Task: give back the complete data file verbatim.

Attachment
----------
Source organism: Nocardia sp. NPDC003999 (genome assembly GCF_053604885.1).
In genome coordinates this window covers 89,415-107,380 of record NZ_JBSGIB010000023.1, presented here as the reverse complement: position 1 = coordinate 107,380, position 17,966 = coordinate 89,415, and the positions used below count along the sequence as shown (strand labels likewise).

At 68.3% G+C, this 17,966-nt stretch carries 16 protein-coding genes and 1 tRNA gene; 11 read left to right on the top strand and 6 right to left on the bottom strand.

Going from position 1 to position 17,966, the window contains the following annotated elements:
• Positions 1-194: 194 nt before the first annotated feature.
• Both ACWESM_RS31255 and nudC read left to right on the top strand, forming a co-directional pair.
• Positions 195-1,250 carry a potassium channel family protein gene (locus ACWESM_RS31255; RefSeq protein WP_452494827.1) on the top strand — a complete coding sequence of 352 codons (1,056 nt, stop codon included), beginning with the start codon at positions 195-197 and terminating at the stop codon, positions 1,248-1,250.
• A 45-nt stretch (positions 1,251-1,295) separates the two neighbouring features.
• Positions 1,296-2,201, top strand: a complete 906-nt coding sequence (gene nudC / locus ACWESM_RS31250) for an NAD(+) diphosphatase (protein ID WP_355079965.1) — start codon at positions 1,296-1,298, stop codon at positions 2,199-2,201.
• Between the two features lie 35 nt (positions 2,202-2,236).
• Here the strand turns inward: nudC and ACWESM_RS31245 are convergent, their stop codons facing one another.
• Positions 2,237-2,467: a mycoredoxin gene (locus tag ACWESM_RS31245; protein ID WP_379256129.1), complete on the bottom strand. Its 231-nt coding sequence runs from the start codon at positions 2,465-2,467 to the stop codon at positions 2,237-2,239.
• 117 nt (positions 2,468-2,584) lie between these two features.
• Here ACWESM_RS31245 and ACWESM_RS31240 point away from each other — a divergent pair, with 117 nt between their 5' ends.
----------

Source organism: Nocardia sp. NPDC003999 (genome assembly GCF_053604885.1).
In genome coordinates this window covers 89,415-107,380 of record NZ_JBSGIB010000023.1, presented here as the reverse complement: position 1 = coordinate 107,380, position 17,966 = coordinate 89,415, and the positions used below count along the sequence as shown (strand labels likewise).

At 68.3% G+C, this 17,966-nt stretch carries 16 protein-coding genes and 1 tRNA gene; 11 read left to right on the top strand and 6 right to left on the bottom strand.

Going from position 1 to position 17,966, the window contains the following annotated elements:
• Positions 1-194: 194 nt before the first annotated feature.
• Both ACWESM_RS31255 and nudC read left to right on the top strand, forming a co-directional pair.
• Positions 195-1,250 carry a potassium channel family protein gene (locus ACWESM_RS31255; RefSeq protein WP_452494827.1) on the top strand — a complete coding sequence of 352 codons (1,056 nt, stop codon included), beginning with the start codon at positions 195-197 and terminating at the stop codon, positions 1,248-1,250.
• A 45-nt stretch (positions 1,251-1,295) separates the two neighbouring features.
• Positions 1,296-2,201, top strand: a complete 906-nt coding sequence (gene nudC / locus ACWESM_RS31250) for an NAD(+) diphosphatase (protein ID WP_355079965.1) — start codon at positions 1,296-1,298, stop codon at positions 2,199-2,201.
• Between the two features lie 35 nt (positions 2,202-2,236).
• Here the strand turns inward: nudC and ACWESM_RS31245 are convergent, their stop codons facing one another.
• Positions 2,237-2,467: a mycoredoxin gene (locus tag ACWESM_RS31245; protein ID WP_379256129.1), complete on the bottom strand. Its 231-nt coding sequence runs from the start codon at positions 2,465-2,467 to the stop codon at positions 2,237-2,239.
• 117 nt (positions 2,468-2,584) lie between these two features.
• Here ACWESM_RS31245 and ACWESM_RS31240 point away from each other — a divergent pair, with 117 nt between their 5' ends.